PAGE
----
In times of need, people have historically turned to faith-based organizations; many food pantries are faith based. Nearly 3000 providers serve the homeless in America, 53% of them church affiliated.7 Many religions have a moral code, including assisting those in need, or “a duty to give… . Giving to charity is neither charitable nor generous; it is no more than our duty and not giving would be wrong.”8 This ethical code prompts faith-based organizations such as Christ Church to give provisions to local homeless people.
Secular groups provide the other half of the required food and other parts of the safety net. In New Brunswick, for example, a secular organization near Christ Church provides meals for a needy, typically homeless population. The religious and secular providers understand that the magnitude of the need exceeds their resources, and they work together. Furthermore, these providers are, luckily, in a university town where students are more than willing to help. Such support is much less available in other places.
In Boswell's Life of Samuel Johnson,9 Johnson is quoted as saying, “Where a great proportion of the people are suffered to languish in helpless misery, that country must be ill policed, and wretchedly governed: a decent provision for the poor is the true test of civilization.”9 Gandhi, Churchill, and other thinkers religious and secular, liberal and conservative have offered similar comments. The United States remains the world's most affluent large nation. Its proportion of poorly nourished and otherwise poor people has been growing. What policies and messages could address this sharp increase in food insecurity?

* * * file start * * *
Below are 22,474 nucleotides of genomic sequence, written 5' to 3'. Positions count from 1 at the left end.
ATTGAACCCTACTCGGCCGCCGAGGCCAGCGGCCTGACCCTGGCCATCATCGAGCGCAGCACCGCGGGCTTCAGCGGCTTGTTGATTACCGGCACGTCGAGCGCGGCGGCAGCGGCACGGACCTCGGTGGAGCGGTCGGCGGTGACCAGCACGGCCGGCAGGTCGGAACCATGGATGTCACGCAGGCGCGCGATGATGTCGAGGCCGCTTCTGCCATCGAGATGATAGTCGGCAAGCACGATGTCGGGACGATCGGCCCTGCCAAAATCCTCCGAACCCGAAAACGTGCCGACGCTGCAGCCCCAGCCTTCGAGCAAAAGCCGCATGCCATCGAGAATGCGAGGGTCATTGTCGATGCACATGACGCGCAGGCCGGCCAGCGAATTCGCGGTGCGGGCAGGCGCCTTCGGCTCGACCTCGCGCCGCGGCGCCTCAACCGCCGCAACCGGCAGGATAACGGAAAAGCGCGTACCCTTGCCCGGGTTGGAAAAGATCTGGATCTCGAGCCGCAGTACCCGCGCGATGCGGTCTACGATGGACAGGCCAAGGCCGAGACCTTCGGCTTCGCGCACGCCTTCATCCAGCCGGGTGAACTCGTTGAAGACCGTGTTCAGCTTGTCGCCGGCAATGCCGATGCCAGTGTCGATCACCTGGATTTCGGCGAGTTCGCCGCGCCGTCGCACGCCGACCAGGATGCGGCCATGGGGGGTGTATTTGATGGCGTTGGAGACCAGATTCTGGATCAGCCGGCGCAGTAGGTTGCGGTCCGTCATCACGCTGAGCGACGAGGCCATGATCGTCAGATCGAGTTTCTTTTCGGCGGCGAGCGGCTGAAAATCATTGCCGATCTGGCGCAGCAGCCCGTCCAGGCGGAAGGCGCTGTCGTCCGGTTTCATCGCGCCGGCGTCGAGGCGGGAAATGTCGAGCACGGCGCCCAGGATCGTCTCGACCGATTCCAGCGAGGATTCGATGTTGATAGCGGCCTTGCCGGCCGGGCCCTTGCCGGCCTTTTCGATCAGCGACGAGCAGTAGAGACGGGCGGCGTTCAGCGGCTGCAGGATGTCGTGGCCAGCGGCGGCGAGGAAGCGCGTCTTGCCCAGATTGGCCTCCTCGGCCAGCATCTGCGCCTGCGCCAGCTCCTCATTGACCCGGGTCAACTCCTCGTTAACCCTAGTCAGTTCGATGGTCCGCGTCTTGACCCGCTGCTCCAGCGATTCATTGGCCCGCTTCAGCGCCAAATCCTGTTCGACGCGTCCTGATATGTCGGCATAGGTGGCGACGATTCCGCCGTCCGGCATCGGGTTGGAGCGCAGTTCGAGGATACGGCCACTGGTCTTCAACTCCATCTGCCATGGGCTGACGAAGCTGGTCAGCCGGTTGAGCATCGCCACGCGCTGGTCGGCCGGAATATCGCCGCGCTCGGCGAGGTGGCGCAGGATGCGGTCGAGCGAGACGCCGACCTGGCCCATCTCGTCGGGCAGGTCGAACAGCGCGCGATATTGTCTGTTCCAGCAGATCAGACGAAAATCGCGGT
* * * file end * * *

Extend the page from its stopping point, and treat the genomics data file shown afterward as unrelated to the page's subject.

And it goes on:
Assertions that disadvantaged people are exploiting taxpayers rose to the forefront of partisan politics in the 1970s.10 The assertion is a core of the anti–big government, antiliberal, and antisocialism platforms. Food, education, welfare, housing, and other programs have been cut or eliminated.
The arguments against big government, socialism, taxes, and liberal viewpoints and policies have recently become more strident, as have the responses to these messages. Addressing food insecurity becomes more difficult in a combative environment in which facts are not accepted but seen as part of a political argument rather than as an on-the-ground reality that merits a thoughtful and meaningful response. Those who think that food pantries' clients are having a picnic at the public's expense and getting fat at the same time and that these programs are replete with fraud ought to visit some. Similarly, those who assert that every person in line for food really merits it and never sells the food to someone else ought to understand that it is impossible to verify the validity of every identification card and signature or follow people once they leave the site. More discourse about the undernourished poor needs to be grounded in real information and personal observation, not politically massaged data.
The US government's lack of economical support contributes to the widening inequality in the nation.11 During a period of economic distress, government and for-profit organization budgets are squeezed and the vulnerability of marginalized people rises—as does the stress on small nonprofit organizations that try to fill part of the gap that some government and for-profit donors have left.
Elected officials and agency staff are responsible for assessing the reality, developing appropriate policies, and communicating these rather than bowing to politically convenient slogans for ignoring the poor. Providing what Samuel Johnson called “decent provision” in the form of food, shelter, and other necessities is not a step toward socialism requiring major tax increases and bankruptcy of the nation for generations to come. Aggressive government monitoring and response is called for. Other more powerful national and international forces that are widely discussed are at the heart of fiscal stress that we feel as a nation. But it is more than fiscal stress that the poor feel when they cannot feed their families and themselves.